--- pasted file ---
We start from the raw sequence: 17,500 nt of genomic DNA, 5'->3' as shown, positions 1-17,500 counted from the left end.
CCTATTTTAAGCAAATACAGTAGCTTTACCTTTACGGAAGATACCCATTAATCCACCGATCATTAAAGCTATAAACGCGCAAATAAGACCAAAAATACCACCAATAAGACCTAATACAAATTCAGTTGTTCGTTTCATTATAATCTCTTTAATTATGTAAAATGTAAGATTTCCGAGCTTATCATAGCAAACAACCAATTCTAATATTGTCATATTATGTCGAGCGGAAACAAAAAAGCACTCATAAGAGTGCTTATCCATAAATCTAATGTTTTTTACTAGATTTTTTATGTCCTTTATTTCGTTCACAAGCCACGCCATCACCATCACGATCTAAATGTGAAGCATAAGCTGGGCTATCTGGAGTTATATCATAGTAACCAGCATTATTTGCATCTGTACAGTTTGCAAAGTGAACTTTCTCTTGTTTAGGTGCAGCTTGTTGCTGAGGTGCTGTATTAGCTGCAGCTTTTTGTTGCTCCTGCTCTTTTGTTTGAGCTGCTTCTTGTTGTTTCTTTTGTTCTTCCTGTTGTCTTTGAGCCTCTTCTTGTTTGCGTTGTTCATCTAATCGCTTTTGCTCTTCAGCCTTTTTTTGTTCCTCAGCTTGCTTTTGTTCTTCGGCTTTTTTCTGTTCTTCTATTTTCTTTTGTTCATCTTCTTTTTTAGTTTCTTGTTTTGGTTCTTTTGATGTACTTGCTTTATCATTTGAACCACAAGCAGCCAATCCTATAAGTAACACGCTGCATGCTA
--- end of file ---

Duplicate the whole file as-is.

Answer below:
We start from the raw sequence: 17,500 nt of genomic DNA, 5'->3' as shown, positions 1-17,500 counted from the left end.
CCTATTTTAAGCAAATACAGTAGCTTTACCTTTACGGAAGATACCCATTAATCCACCGATCATTAAAGCTATAAACGCGCAAATAAGACCAAAAATACCACCAATAAGACCTAATACAAATTCAGTTGTTCGTTTCATTATAATCTCTTTAATTATGTAAAATGTAAGATTTCCGAGCTTATCATAGCAAACAACCAATTCTAATATTGTCATATTATGTCGAGCGGAAACAAAAAAGCACTCATAAGAGTGCTTATCCATAAATCTAATGTTTTTTACTAGATTTTTTATGTCCTTTATTTCGTTCACAAGCCACGCCATCACCATCACGATCTAAATGTGAAGCATAAGCTGGGCTATCTGGAGTTATATCATAGTAACCAGCATTATTTGCATCTGTACAGTTTGCAAAGTGAACTTTCTCTTGTTTAGGTGCAGCTTGTTGCTGAGGTGCTGTATTAGCTGCAGCTTTTTGTTGCTCCTGCTCTTTTGTTTGAGCTGCTTCTTGTTGTTTCTTTTGTTCTTCCTGTTGTCTTTGAGCCTCTTCTTGTTTGCGTTGTTCATCTAATCGCTTTTGCTCTTCAGCCTTTTTTTGTTCCTCAGCTTGCTTTTGTTCTTCGGCTTTTTTCTGTTCTTCTATTTTCTTTTGTTCATCTTCTTTTTTAGTTTCTTGTTTTGGTTCTTTTGATGTACTTGCTTTATCATTTGAACCACAAGCAGCCAATCCTATAAGTAACACGCTGCATGCTA